3 Days of Design, Copenhagen’s annual design festival, has grown exponentially in the last ten years. The theme for 2023 was “Where Would We Be Without You,” a concept that was explored in a myriad of ways by Scandinavian design brands, artists, curators, and architects.
Some looked into the heritage of Scandinavian design, such as Frederica Furniture’s celebration of Nanna Ditzel, while others delved into questions of material and resource. The broadness of the theme is the point, of course, and it allowed Scandinavian design brands to really dig into their own DNA to highlight their strengths. The result was a festival that felt both cohesive and expansive; just like Scandinavian design!
Here are the best designs, exhibitions, and collaborations we saw during 3 Days of Design 2023:
Kristina Dam Studio: Sculpture Exhibit at the Vintage Bar
Kristina Dam Studio, a Danish design studio with a focus on “Sculptural Minimalism” has created an exhibition space at The Vintage Bar on Højbro Plads, housed in a classic Copenhagen apartment – a historic one, in fact, as Hans Christian Andersen used to stay there on trips to the city. The key pieces in the exhibition are the new Outline Bar Chair as well as new sculptures by Kristina Dam.
Kristina Dam Studio’s Bauhaus and Japanese-inspired pieces sit perfectly in the charming gallery space; the contras highlights the studio’s commitment to classic silhouettes in natural, high-quality materials.
Swedish design brand Massproductions is known for their straightforward, sometimes raw design approach. Gridlock, a modular shelving system that comes in three finishes, is a great example of their design language, while highlighting how they’re ready to move away from singular furniture pieces and instead begin to construct their own fully realized spaces.
Gridlock is, to some degree, something we’ve seen before, but the lines and proportion are unexpected enough to make it exciting. We think we’ll be seeing this system all over cool work spaces and design-driven homes very soon.
Eilsersen: “Time for Change” Exhibit
When you think Eilersen, perhaps you think of their history making carriages? Or perhaps you think of the natural wood and muted tones that are common to their pieces. Now, Eilersen wants to change all that. Their exhibition “Time for Change” is all about mixing color, pattern, and texture, as well as mixing new and vintage pieces.
Style by Pernille Vest and including handmade lamps by Catherine Raben Davidson of CRD Studio, among other emerging designers, the exhibition is an exploration of classic silhouettes and playful textiles. It’s impossible to walk around without a smile on your face! Furniture aside, the spacious showroom in the centre of the city is worth exploring for the built-in stained glass artwork.
Danish kitchen brand Reform typically works with designers and architects to create modular kitchen fronts. With the Atelier Collection, they’ve moved into kitchen accessories: handles. They asked four artists to create handles from four materials (metal, glass, wood, ceramic) and the results are as different as the artists themselves.
The ceramic, Barbara Hepworth-style organic shapes from Yukari Hotta are completely enchanting, and the Venetian-glass style blobs from Nina Norgaard are wonky and charming, ideal for adding some personality to your kitchen.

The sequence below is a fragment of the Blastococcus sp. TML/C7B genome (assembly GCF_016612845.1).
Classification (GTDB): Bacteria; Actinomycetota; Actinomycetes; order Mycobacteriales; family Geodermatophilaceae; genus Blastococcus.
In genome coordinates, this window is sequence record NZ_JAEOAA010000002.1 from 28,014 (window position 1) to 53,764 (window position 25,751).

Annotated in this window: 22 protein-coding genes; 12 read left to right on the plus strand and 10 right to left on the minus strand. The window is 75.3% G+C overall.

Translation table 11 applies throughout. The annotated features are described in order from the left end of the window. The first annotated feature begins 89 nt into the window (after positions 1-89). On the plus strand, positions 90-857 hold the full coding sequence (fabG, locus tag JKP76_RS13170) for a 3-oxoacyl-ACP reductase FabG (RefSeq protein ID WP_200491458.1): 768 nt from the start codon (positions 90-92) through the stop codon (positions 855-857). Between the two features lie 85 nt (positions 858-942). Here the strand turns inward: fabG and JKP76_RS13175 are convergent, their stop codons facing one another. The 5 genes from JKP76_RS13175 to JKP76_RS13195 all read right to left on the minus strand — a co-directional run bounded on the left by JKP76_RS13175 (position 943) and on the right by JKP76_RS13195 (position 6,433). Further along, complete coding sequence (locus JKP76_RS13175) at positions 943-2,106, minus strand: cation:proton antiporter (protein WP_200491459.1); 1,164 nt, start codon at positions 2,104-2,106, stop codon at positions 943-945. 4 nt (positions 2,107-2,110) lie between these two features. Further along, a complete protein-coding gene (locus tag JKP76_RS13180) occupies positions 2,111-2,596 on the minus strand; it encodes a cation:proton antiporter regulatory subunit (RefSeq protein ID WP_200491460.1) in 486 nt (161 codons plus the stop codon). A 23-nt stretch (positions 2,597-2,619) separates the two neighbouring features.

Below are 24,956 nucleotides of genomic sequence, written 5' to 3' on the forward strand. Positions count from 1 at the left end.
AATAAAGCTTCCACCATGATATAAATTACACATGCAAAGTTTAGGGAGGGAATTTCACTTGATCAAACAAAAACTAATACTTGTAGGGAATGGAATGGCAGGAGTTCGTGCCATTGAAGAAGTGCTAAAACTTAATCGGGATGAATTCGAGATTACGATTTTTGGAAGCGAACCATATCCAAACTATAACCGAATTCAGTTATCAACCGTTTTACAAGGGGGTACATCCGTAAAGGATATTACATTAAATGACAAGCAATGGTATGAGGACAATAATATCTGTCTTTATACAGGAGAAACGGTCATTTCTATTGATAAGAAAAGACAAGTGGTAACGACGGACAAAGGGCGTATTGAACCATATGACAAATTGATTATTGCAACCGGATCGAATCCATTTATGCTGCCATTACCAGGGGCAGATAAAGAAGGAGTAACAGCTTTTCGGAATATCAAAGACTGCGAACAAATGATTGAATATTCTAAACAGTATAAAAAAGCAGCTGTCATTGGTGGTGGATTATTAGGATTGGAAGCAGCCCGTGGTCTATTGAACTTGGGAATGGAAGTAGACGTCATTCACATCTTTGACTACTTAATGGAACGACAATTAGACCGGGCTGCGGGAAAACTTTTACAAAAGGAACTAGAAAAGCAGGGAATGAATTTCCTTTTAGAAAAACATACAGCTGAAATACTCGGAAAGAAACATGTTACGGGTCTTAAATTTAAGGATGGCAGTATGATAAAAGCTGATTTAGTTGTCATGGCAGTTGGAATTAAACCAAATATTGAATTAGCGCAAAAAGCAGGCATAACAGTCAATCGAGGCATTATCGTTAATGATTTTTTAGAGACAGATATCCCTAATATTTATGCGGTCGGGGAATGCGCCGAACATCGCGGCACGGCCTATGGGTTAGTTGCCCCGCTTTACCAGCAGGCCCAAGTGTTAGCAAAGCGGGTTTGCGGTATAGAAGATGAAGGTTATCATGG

Fredericia Furniture is one of Denmark’s most storied production houses, and while their heritage pieces are incredible, we love to see new designs as well. In addition to celebrating what would have been Nanna Ditzel’s 100 year birthday with an exhibition and talks about the renowned Danish designer, Fredericia had a number of new releases that are both exciting and totally in-line with their focus on craftsmanship, quality, and timeless silhouettes.
The Gomo Lounge Collection by Portuguese designer Hugo Passos, Niveau Table Series by Danish designer Cecilie Manz, and Pioneer Collection by Danish designer Maria Bruun all offer totally unique, new pieces that fit perfectly into the Fredericia Aesthetic. The Pioneer Collection, in particular, is a playful and geometric take on the simple stool that absolutely bound to be a design classic.
Danish textile company Kvadrat has collaborated with French designer Inga Sempé on “Sketches,” a collection of curtains based on Sempé’s drawings. The textiles employ an interplay of yarn to create a graphic and textural look in each piece that’s still delicate.
“I have always liked subtle changes in normal systems. As I walk through the streets of Paris, I look for tiny changes that turn what looks normal into something lively,” explains Inga.
These curtains are available in a number of classic colours, making them an easy way to add depth and tactility to any space.
One of the most talked-about exhibits of the festival, “The Weight of Wood” seeks to explore the history and importance of wood as a resource, as well as the density of wood as a material. Christian Hammer Juhl and Jade Chan, founders of Christian + Jade, were commissioned by Dinesen Lab to run a year-long research project, bringing in artists for a residency in which they would explore uses of wood. The resulting exhibition, curated by Christian + Jade, takes a walk through what wood means to the world of design.
Dinensen, a Danish brand who produces top-quality floor boards, used this year’s festival as a change to dive into their own most-used material, as well as showcase emerging artists and designers.
The exhibition was interactive and tactile, bringing true “weight” and a sense of joy to an often overlooked element of design: the raw materials themselves.